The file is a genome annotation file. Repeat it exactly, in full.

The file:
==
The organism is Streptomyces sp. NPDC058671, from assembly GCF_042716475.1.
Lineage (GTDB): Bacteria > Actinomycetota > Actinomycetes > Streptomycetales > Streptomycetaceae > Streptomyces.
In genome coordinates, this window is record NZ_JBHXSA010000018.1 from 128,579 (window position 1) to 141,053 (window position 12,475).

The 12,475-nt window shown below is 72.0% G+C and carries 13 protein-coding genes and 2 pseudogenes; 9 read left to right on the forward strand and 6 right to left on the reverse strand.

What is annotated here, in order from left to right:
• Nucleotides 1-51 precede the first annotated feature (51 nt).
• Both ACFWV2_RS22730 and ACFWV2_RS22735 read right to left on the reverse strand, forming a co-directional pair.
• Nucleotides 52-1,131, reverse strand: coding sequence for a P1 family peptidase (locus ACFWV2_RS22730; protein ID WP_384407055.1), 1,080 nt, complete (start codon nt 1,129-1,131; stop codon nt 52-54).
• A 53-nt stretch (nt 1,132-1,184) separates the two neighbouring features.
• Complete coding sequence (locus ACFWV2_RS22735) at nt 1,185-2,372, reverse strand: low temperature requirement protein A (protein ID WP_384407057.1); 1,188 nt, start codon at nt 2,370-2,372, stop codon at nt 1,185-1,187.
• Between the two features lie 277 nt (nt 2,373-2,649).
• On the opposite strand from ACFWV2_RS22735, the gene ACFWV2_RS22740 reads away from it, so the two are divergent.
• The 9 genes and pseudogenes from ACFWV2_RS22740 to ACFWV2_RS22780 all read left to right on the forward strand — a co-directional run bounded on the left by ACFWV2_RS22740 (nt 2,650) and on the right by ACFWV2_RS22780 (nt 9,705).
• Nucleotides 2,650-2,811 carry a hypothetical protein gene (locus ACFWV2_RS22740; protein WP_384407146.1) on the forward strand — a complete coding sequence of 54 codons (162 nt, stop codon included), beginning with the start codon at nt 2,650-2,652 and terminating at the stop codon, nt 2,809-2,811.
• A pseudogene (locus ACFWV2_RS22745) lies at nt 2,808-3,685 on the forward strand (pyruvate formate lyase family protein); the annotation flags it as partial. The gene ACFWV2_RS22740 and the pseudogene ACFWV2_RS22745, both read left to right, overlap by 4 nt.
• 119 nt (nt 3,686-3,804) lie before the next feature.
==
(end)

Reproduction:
The organism is Streptomyces sp. NPDC058671, from assembly GCF_042716475.1.
Lineage (GTDB): Bacteria > Actinomycetota > Actinomycetes > Streptomycetales > Streptomycetaceae > Streptomyces.
In genome coordinates, this window is record NZ_JBHXSA010000018.1 from 128,579 (window position 1) to 141,053 (window position 12,475).

The 12,475-nt window shown below is 72.0% G+C and carries 13 protein-coding genes and 2 pseudogenes; 9 read left to right on the forward strand and 6 right to left on the reverse strand.

What is annotated here, in order from left to right:
• Nucleotides 1-51 precede the first annotated feature (51 nt).
• Both ACFWV2_RS22730 and ACFWV2_RS22735 read right to left on the reverse strand, forming a co-directional pair.
• Nucleotides 52-1,131, reverse strand: coding sequence for a P1 family peptidase (locus ACFWV2_RS22730; protein ID WP_384407055.1), 1,080 nt, complete (start codon nt 1,129-1,131; stop codon nt 52-54).
• A 53-nt stretch (nt 1,132-1,184) separates the two neighbouring features.
• Complete coding sequence (locus ACFWV2_RS22735) at nt 1,185-2,372, reverse strand: low temperature requirement protein A (protein ID WP_384407057.1); 1,188 nt, start codon at nt 2,370-2,372, stop codon at nt 1,185-1,187.
• Between the two features lie 277 nt (nt 2,373-2,649).
• On the opposite strand from ACFWV2_RS22735, the gene ACFWV2_RS22740 reads away from it, so the two are divergent.
• The 9 genes and pseudogenes from ACFWV2_RS22740 to ACFWV2_RS22780 all read left to right on the forward strand — a co-directional run bounded on the left by ACFWV2_RS22740 (nt 2,650) and on the right by ACFWV2_RS22780 (nt 9,705).
• Nucleotides 2,650-2,811 carry a hypothetical protein gene (locus ACFWV2_RS22740; protein WP_384407146.1) on the forward strand — a complete coding sequence of 54 codons (162 nt, stop codon included), beginning with the start codon at nt 2,650-2,652 and terminating at the stop codon, nt 2,809-2,811.
• A pseudogene (locus ACFWV2_RS22745) lies at nt 2,808-3,685 on the forward strand (pyruvate formate lyase family protein); the annotation flags it as partial. The gene ACFWV2_RS22740 and the pseudogene ACFWV2_RS22745, both read left to right, overlap by 4 nt.
• 119 nt (nt 3,686-3,804) lie before the next feature.